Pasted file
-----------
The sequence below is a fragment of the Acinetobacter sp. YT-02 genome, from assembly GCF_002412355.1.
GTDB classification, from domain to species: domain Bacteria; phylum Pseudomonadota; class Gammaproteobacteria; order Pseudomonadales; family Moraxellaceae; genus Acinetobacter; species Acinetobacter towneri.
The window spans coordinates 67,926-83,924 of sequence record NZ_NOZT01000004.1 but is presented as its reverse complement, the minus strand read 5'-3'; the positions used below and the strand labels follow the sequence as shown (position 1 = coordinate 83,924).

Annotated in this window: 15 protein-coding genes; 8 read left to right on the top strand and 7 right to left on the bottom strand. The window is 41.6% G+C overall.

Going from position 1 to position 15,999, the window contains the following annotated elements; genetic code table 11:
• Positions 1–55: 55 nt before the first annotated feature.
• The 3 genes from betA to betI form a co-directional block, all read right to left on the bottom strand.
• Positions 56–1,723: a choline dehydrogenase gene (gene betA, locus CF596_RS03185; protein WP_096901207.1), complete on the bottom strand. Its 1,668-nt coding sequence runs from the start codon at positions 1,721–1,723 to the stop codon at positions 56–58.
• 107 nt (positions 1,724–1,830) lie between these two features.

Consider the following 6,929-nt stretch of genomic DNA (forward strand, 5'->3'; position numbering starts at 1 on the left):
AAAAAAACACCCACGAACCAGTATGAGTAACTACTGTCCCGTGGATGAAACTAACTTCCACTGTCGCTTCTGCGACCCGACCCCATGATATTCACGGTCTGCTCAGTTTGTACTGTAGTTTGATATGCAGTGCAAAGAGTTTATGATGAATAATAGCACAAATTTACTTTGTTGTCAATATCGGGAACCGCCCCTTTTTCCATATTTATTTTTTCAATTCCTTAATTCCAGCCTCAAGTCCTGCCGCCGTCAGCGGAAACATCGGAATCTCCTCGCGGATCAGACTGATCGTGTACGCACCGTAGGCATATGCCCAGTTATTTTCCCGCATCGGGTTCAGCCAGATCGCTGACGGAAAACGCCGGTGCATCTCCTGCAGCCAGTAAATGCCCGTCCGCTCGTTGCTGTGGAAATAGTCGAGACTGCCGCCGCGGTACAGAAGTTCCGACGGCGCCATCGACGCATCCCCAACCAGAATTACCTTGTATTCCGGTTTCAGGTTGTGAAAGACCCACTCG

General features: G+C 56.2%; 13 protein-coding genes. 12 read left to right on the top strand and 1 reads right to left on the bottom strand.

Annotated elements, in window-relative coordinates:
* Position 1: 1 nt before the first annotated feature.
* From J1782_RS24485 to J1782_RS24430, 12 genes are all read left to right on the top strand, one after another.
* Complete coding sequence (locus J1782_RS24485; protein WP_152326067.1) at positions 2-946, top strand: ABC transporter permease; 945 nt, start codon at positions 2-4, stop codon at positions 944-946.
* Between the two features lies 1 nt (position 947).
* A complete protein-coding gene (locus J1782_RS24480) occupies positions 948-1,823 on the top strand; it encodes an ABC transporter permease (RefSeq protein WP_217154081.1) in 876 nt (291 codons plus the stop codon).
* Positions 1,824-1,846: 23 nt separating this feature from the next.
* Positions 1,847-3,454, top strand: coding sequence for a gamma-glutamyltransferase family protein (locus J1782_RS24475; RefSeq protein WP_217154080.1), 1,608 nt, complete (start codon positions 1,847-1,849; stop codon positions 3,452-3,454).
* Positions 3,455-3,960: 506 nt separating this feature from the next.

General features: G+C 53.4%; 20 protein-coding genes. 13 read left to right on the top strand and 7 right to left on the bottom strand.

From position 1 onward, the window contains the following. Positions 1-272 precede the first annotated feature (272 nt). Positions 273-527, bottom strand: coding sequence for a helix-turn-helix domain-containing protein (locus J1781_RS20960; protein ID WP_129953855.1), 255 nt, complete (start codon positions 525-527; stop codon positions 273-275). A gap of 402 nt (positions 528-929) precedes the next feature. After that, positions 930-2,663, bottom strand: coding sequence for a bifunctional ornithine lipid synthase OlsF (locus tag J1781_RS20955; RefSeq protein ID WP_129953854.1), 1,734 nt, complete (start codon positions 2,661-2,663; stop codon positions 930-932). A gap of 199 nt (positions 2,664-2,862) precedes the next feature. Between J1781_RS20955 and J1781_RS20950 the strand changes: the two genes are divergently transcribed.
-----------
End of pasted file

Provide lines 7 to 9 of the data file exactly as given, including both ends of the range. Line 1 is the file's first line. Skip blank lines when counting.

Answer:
• The 3 genes from betA to betI form a co-directional block, all read right to left on the bottom strand.
• Positions 56–1,723: a choline dehydrogenase gene (gene betA, locus CF596_RS03185; protein WP_096901207.1), complete on the bottom strand. Its 1,668-nt coding sequence runs from the start codon at positions 1,721–1,723 to the stop codon at positions 56–58.
• 107 nt (positions 1,724–1,830) lie between these two features.